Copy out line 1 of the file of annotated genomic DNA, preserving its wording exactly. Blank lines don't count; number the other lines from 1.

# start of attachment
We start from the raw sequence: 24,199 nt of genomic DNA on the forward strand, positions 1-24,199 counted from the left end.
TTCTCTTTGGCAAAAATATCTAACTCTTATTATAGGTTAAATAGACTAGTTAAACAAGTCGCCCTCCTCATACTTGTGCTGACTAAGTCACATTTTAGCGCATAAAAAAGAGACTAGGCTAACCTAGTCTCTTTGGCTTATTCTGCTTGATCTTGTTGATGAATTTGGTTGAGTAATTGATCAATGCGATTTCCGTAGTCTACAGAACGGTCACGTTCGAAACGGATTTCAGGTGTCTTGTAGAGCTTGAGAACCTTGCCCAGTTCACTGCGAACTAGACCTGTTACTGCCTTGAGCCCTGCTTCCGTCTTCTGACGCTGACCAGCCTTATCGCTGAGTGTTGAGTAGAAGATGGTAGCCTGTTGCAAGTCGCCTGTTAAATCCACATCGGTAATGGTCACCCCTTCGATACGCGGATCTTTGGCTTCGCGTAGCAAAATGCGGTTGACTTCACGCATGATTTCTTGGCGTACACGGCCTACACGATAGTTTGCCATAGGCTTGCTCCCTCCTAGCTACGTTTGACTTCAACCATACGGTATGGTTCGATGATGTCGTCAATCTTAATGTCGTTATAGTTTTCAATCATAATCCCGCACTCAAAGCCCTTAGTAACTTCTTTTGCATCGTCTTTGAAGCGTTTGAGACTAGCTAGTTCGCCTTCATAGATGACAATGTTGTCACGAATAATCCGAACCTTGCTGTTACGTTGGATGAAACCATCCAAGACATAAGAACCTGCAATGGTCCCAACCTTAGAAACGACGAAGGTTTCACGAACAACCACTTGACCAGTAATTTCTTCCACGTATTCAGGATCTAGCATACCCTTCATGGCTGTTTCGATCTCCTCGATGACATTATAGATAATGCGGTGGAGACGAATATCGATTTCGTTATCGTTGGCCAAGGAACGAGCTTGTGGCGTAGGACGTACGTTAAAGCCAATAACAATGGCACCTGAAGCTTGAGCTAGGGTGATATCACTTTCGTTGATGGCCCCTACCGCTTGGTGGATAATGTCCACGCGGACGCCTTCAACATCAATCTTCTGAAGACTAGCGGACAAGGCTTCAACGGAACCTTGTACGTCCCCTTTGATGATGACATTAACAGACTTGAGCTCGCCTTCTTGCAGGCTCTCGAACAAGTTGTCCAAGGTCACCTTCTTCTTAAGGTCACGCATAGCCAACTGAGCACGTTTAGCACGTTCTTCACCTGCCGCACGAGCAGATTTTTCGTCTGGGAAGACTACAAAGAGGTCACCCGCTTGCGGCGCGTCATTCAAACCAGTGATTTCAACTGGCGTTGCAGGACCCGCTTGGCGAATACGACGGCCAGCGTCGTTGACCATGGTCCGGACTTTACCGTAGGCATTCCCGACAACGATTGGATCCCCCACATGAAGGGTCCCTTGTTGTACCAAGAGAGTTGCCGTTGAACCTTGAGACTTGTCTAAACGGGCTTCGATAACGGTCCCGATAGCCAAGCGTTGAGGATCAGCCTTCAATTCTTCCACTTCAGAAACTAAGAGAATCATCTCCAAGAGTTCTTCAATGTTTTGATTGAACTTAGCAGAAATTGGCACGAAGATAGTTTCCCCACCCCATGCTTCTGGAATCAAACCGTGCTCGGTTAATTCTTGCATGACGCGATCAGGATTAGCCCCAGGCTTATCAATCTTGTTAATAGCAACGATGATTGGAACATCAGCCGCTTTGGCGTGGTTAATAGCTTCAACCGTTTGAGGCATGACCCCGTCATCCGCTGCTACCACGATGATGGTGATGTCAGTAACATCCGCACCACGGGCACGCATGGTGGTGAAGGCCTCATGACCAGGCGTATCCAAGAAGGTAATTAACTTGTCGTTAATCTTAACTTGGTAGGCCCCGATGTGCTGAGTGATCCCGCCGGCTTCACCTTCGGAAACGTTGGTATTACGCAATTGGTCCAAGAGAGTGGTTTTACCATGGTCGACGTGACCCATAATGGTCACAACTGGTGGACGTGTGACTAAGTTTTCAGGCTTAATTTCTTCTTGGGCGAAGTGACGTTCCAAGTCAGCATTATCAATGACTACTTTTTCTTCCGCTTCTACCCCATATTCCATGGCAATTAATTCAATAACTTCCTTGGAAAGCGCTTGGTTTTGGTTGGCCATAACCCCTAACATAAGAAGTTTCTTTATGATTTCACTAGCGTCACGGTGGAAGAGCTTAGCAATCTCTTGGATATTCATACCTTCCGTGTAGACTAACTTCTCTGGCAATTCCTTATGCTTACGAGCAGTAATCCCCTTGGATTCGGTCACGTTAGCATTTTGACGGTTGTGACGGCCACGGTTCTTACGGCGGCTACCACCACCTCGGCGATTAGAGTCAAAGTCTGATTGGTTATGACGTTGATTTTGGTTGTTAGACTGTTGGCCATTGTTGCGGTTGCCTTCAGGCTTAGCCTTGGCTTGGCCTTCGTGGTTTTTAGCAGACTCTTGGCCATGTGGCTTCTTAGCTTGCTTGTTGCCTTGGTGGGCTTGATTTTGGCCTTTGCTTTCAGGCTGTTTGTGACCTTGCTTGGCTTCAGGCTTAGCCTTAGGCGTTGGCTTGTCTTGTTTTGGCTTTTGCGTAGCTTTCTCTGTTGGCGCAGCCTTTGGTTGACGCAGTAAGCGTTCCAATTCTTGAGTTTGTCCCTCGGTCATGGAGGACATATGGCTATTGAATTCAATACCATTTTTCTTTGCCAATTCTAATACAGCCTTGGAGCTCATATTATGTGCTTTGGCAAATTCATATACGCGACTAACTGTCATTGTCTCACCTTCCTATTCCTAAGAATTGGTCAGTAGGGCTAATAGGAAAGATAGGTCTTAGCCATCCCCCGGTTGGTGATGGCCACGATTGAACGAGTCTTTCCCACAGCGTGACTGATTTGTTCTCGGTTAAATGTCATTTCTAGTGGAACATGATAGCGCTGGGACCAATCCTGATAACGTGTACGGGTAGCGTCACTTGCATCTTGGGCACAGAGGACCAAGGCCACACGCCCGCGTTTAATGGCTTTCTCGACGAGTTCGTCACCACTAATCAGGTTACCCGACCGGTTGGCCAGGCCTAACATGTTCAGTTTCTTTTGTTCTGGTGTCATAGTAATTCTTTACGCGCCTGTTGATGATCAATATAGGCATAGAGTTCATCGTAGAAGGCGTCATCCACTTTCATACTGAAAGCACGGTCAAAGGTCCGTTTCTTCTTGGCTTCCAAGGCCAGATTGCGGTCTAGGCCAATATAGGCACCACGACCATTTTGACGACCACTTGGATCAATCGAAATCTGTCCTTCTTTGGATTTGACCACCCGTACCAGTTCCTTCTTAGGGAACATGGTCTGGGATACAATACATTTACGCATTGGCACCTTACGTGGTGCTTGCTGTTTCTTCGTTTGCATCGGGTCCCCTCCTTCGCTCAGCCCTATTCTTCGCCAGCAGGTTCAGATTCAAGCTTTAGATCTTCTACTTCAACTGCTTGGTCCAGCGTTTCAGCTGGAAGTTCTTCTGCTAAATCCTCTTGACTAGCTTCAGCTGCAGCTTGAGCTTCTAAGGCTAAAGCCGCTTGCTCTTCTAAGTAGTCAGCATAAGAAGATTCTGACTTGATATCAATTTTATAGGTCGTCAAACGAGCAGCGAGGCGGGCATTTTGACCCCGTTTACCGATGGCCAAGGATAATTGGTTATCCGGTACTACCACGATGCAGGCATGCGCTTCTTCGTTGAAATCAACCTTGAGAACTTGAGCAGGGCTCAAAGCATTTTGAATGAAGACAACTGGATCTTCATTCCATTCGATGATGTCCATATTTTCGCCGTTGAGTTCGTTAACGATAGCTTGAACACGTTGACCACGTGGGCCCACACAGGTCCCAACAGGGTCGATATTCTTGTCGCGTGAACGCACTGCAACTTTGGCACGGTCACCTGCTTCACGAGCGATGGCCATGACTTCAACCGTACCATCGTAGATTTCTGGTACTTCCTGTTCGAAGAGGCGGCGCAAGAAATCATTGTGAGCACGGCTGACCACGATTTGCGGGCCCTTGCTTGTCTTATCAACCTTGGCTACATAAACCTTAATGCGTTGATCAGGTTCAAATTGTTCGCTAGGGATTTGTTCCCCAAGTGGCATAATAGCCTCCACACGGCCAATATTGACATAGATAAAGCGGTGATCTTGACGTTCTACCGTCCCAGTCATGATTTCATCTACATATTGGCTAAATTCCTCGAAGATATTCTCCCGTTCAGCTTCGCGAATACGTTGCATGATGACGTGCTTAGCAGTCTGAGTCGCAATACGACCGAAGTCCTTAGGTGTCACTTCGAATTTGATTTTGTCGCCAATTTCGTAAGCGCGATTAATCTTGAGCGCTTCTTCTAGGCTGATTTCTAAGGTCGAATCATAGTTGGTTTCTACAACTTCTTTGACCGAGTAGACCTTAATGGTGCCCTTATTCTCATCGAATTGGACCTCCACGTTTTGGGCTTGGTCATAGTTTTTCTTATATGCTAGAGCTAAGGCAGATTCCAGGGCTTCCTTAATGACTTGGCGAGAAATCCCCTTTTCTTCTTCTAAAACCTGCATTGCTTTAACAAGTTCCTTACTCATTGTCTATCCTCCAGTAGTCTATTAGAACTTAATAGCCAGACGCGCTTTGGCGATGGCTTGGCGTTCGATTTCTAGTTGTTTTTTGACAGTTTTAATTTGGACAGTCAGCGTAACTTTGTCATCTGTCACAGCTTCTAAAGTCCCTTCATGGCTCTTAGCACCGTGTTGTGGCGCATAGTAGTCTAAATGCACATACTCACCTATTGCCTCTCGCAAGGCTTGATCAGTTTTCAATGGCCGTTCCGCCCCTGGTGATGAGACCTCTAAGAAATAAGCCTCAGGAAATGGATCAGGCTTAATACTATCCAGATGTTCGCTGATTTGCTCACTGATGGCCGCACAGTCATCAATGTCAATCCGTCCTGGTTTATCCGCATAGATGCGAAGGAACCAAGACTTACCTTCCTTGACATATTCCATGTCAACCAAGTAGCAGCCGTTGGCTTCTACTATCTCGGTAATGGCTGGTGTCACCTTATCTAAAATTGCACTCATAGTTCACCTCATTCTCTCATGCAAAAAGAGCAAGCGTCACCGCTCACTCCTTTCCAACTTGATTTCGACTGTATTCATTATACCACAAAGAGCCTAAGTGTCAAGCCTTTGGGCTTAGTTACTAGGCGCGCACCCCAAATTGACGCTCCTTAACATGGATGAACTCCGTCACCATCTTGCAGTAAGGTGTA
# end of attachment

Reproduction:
We start from the raw sequence: 24,199 nt of genomic DNA on the forward strand, positions 1-24,199 counted from the left end.